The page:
Despite an early setback, Blues saw off Pitching In Isthmian League South Central side Chertsey Town by four goals to one. It was a match Southend were expected to win. Did Demetriou provide a different environment? Did Collymore’s pitchside cameo offer inspiration? Only the players can answer that. We will get a clearer picture of their mindset and ability when they take on Dagenham & Redbridge on Saturday.

This is a fresh start for the Blues squad. The slate wiped clean. Maher has done his utmost to relieve some of the pressure: “I just want to take the fear away from them,” he explained.

“I know they’ve had a tough time recently and results haven’t been great but I want them to go on the pitch and enjoy their football and get a smile on their face.

“If we can encourage them to express themselves in the right areas hopefully we can get some positive results.”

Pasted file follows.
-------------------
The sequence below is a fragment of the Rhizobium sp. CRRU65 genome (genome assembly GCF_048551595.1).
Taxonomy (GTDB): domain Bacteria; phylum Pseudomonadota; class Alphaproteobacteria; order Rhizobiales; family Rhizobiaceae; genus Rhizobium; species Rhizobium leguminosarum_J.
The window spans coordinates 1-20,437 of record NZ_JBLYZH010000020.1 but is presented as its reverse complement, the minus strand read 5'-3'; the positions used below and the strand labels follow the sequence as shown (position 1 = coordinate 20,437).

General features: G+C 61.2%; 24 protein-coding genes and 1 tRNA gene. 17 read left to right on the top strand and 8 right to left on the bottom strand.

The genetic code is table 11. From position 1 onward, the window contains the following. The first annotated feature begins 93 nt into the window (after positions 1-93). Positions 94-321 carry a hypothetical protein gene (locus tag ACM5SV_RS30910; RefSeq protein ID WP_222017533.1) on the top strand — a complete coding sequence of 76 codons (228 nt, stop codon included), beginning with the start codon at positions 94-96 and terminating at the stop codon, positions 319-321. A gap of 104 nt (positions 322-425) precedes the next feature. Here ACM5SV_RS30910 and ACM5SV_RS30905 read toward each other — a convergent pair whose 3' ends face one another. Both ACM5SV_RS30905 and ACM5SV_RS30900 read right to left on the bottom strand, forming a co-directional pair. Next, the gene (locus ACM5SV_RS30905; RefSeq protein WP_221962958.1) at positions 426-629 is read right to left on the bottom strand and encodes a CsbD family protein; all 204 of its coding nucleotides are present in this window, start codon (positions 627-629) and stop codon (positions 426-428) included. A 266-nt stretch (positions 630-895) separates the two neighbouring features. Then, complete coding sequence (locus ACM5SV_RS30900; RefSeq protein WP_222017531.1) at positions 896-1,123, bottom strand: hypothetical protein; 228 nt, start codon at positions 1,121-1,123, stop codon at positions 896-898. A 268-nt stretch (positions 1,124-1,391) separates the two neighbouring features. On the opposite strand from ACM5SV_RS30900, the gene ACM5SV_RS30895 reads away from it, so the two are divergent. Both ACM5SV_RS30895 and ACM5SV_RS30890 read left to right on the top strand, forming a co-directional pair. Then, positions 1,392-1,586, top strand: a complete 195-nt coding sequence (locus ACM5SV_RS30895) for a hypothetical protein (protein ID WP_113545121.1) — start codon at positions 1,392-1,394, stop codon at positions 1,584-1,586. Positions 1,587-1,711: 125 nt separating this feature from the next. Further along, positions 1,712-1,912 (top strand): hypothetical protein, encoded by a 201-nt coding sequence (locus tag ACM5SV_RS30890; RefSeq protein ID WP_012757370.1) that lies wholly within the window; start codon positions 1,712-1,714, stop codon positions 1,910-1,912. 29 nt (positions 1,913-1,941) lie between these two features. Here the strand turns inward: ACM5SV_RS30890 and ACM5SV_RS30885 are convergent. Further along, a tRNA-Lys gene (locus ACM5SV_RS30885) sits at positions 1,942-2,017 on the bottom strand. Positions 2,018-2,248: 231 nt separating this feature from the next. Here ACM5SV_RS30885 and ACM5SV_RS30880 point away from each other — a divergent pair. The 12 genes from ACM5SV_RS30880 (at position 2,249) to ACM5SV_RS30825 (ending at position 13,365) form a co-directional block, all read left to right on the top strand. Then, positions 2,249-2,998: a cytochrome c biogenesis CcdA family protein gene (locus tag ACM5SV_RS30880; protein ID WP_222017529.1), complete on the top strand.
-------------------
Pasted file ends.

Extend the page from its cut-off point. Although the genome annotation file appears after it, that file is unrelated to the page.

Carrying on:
Dagenham has tailed off following an explosive start to the season, losing their last three league outings, slipping to sith place in the process. A morale-boosting FA Cup triumph at Wealdstone will have lifted spirits, particularly as the East Londoners played 88 minutes a man light following the dismissal of Paul McCallum, then won it late thanks to an Angelo Balanta brace.

Daggers chief, Daryl McMahon is expecting an energetic response from Southend. Nevertheless, I’d still fancy his side under the circumstances, with organisation and attacking qualities key – the home side having found the net twenty-four times during their opening eleven games as opposed to seven from Southend from a game less.

From a Southend perspective, the game is all about evidence of positive development. Blues supporters will travel in numbers, enthused after several years of pure purgatory. Having highlighted the Blues plight on a far grander scale, It is likely that Collymore will receive his fair share of recognition from the visiting fans.

As I mentioned, talk from the man himself over a role at the club remains precipitous. But while fans continue to associate him with the winds of change, one wonders if the Roots Hall hierarchy can afford not to have Collymore on board when what has gone before brought about anger, contempt and conflict on an ever-increasing scale.

Jeevesie’s prediction: Dagenham & Redbridge 2-0 Southend United


Brian Jeeves

Email: [email protected]